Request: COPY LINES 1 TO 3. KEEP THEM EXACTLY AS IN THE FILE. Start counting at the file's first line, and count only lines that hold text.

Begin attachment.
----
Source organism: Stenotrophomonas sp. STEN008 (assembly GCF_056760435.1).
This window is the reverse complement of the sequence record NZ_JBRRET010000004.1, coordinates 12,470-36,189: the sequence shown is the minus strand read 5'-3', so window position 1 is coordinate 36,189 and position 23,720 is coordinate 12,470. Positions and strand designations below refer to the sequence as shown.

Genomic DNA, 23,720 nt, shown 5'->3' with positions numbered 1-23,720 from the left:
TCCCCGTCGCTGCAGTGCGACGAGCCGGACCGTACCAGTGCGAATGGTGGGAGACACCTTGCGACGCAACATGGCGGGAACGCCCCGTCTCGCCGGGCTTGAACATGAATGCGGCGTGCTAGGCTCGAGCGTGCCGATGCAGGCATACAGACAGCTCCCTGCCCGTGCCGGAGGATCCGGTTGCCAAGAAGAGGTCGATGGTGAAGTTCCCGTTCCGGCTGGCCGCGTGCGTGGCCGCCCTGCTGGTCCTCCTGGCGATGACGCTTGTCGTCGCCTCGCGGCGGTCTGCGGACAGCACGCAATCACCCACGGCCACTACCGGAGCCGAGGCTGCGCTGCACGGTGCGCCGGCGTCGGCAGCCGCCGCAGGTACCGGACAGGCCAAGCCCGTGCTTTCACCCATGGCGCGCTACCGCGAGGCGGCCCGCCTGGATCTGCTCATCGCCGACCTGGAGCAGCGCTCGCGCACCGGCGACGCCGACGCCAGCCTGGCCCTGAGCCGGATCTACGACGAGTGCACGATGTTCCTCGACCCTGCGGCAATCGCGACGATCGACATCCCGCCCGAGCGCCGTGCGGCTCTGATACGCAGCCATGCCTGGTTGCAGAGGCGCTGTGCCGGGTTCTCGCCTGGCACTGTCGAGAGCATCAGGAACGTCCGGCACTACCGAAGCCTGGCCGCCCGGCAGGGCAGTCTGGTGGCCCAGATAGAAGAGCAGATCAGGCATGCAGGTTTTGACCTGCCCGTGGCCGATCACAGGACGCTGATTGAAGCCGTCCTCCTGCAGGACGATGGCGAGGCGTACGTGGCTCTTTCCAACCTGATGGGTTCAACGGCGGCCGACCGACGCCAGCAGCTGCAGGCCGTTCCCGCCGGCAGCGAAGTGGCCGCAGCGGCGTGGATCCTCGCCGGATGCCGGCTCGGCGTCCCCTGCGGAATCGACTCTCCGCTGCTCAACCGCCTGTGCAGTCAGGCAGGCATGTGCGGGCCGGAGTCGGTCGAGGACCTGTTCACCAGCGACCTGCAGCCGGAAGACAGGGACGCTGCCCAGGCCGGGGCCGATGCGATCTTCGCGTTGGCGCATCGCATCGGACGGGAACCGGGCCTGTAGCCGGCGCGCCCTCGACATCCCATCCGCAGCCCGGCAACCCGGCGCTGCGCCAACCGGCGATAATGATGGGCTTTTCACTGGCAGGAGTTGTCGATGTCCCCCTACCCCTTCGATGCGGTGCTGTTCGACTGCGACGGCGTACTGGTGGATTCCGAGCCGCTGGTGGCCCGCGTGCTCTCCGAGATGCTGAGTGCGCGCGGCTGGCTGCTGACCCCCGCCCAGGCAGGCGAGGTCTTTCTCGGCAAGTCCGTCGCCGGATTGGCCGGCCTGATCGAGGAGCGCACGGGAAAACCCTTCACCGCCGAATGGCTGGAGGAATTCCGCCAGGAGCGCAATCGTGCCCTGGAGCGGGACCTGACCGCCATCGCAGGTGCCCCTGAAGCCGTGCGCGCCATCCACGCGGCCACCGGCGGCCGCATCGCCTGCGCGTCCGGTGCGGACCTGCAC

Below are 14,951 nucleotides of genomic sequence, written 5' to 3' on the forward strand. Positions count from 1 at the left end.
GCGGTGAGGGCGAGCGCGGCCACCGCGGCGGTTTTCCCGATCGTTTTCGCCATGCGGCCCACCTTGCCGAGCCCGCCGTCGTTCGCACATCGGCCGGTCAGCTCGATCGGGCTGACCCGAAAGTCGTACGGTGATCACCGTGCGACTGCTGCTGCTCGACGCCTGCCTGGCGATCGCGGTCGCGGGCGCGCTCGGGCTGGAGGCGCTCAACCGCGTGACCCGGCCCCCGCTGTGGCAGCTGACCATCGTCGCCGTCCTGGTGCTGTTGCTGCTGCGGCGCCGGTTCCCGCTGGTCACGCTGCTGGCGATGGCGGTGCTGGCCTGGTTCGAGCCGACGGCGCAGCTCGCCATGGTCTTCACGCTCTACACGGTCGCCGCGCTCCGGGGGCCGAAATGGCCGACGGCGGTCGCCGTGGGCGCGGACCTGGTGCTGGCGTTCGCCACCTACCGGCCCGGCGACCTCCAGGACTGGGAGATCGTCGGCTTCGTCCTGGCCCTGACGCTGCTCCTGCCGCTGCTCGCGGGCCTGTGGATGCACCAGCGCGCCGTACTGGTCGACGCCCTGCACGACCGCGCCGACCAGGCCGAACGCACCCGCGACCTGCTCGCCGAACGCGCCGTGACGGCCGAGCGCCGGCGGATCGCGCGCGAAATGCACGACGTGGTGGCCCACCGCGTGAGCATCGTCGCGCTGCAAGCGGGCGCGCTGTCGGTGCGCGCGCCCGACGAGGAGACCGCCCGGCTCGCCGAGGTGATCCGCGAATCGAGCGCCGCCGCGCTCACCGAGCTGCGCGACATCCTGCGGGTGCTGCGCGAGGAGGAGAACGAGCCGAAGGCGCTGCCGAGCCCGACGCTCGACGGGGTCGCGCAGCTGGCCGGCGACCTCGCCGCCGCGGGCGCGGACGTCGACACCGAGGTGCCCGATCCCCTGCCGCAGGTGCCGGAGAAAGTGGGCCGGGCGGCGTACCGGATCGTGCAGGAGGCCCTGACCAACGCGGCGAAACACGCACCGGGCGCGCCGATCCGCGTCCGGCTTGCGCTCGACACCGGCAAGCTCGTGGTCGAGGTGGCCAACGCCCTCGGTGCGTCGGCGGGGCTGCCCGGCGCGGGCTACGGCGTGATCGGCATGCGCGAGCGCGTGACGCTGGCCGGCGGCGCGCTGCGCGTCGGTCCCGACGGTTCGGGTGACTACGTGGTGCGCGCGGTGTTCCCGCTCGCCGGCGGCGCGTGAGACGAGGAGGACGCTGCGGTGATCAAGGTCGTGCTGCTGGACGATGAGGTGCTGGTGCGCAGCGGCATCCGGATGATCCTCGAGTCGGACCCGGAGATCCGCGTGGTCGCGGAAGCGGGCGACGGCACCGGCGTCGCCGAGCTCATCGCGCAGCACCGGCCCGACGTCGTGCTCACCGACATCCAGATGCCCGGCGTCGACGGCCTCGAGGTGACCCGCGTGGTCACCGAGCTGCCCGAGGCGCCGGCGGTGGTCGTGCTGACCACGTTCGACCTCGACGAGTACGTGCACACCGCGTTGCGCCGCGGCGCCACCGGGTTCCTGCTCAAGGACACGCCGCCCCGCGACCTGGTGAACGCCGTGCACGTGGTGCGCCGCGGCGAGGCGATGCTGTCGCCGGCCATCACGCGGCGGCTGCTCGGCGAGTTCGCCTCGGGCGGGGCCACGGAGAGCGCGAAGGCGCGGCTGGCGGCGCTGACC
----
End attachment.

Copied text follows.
Source organism: Stenotrophomonas sp. STEN008 (assembly GCF_056760435.1).
This window is the reverse complement of the sequence record NZ_JBRRET010000004.1, coordinates 12,470-36,189: the sequence shown is the minus strand read 5'-3', so window position 1 is coordinate 36,189 and position 23,720 is coordinate 12,470. Positions and strand designations below refer to the sequence as shown.

Genomic DNA, 23,720 nt, shown 5'->3' with positions numbered 1-23,720 from the left: